help wantedI really hate to post what I consider downer blogs, but sometimes that’s where I am.

A quick history: a little over a year ago, I quit my job to focus on writing and going to school. I had been teaching college English online, but I was discovering that my work weeks were lasting an easy 50 to 60 hours, and it was just too much.

The problem with that lack of job thing is that we’re now living on a single income, which can really be hard and can really suck sometimes. Every once in a while, I decide that I should go back out and get a job. But there’s only one problem: I really can’t.

All this really came to a head for me because a friend with three school-age children decided to apply for a job on a whim. She’d been looking for teaching work, but she found something else that sounded interesting. She got the job. She starts Monday.

Meanwhile, I can’t get a whim and decide to start a job. Because while Simon has school and even ESY (extended school year for those not in the know), he still has vacations and days off and half days and sick days. A regular job doesn’t work.

We can’t put Simon in any sort of daycare – he’s too old at 13. And he doesn’t deal well with sitters or anyone else taking care of him at the house. At this point, the only times we can go out are when he’s in school or when he’s asleep. And when he’s asleep, our babysitter has the easier job in the world because, well, he’s asleep.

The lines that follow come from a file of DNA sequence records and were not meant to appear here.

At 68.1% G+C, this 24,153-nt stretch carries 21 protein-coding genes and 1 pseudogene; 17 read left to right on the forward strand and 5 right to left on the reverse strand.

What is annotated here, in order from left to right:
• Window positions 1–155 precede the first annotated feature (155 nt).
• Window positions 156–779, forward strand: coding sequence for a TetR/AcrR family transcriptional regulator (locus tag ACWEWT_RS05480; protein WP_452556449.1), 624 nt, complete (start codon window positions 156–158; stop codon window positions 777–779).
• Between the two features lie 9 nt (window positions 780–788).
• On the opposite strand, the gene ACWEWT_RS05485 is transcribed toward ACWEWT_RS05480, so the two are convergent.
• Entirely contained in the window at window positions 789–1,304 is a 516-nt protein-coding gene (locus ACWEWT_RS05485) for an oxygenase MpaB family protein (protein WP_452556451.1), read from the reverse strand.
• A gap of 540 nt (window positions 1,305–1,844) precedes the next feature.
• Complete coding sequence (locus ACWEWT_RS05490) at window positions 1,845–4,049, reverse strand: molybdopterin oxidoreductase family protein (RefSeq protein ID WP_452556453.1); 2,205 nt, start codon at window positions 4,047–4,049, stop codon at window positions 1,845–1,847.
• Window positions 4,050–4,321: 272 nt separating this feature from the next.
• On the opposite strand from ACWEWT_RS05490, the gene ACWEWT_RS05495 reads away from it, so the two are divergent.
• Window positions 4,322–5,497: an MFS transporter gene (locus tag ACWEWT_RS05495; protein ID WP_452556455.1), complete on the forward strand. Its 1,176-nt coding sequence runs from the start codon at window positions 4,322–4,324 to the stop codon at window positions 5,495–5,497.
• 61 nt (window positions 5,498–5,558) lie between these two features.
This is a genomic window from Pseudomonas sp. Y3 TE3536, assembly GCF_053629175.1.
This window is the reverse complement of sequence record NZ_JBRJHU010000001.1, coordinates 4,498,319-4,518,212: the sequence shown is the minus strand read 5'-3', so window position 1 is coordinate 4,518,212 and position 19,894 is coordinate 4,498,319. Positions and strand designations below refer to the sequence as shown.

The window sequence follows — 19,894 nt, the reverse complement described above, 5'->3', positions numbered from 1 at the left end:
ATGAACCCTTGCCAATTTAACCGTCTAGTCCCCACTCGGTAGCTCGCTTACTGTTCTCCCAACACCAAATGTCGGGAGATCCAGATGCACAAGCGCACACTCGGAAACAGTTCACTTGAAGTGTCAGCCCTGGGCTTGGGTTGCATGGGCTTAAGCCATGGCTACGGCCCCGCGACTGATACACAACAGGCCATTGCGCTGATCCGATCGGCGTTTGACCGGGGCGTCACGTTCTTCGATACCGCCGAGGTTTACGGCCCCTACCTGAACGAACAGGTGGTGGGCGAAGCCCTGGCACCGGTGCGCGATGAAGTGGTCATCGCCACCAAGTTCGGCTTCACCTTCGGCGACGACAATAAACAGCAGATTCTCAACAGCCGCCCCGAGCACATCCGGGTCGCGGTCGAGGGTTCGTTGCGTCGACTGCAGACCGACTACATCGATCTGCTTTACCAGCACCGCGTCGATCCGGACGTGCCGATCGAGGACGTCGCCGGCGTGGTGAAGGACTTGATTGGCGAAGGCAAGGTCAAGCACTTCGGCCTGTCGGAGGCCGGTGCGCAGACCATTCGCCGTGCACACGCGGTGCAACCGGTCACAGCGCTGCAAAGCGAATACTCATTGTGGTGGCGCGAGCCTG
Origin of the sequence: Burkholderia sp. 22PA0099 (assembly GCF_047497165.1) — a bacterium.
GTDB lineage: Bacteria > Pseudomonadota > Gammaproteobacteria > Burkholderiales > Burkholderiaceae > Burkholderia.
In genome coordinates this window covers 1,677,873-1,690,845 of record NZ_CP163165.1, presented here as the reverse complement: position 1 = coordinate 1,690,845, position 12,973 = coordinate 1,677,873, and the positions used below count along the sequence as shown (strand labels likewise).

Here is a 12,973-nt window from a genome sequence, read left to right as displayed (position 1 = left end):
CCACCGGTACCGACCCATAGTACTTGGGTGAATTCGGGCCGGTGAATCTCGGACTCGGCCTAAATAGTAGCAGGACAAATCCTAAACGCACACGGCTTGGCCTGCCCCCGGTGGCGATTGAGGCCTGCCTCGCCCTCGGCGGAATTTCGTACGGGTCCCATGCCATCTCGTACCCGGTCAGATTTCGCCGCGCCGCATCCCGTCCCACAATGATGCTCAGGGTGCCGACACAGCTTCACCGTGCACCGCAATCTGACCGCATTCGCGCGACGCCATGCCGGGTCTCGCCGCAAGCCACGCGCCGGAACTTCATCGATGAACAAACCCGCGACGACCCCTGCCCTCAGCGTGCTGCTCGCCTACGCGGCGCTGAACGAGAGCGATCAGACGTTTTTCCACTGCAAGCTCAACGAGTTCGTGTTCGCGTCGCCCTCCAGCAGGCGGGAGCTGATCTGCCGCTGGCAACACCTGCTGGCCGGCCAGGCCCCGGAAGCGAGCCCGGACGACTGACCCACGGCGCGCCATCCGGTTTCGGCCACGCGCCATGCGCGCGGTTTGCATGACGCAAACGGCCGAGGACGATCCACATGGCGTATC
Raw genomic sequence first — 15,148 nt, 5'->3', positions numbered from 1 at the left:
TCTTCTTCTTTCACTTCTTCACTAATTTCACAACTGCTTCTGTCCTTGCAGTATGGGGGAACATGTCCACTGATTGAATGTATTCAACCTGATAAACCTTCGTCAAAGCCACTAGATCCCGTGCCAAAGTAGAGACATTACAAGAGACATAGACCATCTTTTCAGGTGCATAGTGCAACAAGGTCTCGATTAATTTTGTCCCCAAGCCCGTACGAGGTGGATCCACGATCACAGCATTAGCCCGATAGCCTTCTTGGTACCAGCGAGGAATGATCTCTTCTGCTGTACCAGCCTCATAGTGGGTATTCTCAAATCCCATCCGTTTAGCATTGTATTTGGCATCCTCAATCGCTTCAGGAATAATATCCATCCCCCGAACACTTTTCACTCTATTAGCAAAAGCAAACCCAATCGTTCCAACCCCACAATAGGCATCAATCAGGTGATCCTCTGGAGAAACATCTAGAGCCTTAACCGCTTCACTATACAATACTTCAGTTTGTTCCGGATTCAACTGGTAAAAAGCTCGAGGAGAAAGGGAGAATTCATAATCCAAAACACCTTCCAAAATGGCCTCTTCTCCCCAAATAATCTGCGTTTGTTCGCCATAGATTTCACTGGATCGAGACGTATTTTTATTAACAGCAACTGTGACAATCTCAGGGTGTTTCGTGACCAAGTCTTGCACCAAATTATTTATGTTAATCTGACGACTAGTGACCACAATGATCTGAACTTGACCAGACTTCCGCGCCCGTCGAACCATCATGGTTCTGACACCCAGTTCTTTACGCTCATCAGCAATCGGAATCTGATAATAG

We could probably find someone who could handle him and take care of him properly, but to do that, we’d probably be paying out at least as much as I could make at a job. When you factor in taxes and transportation, we may even lose money on the deal.

Honestly, sometimes I’m just not sure when – or if – I’ll ever be able to hold a “normal” job.

Which brings me back to the question of normal. Perhaps I should say typical?

Either way, it can make me feel frustrated and trapped, and jealous of people who don’t have the same restrictions. And then I feel guilty for feeling frustrated and trapped and jealous.

Now, I don’t want this to be a total downer blog. It’s not like I spend all my time thinking about this, and it’s not like I’m super down in the dumps about it. But it’s something that I think that parents of neurotypical children don’t have to think about it. They have their own worries, I admit, but different ones.

So what’s the whole point of this blog? I guess it probably comes back to my usual point: don’t judge. I need to stop judging myself for not being able to get a typical job. I need to stop judging other people who are able to get a typical job. I need to stop worrying about the future, stop judging the current and just go with the flow.

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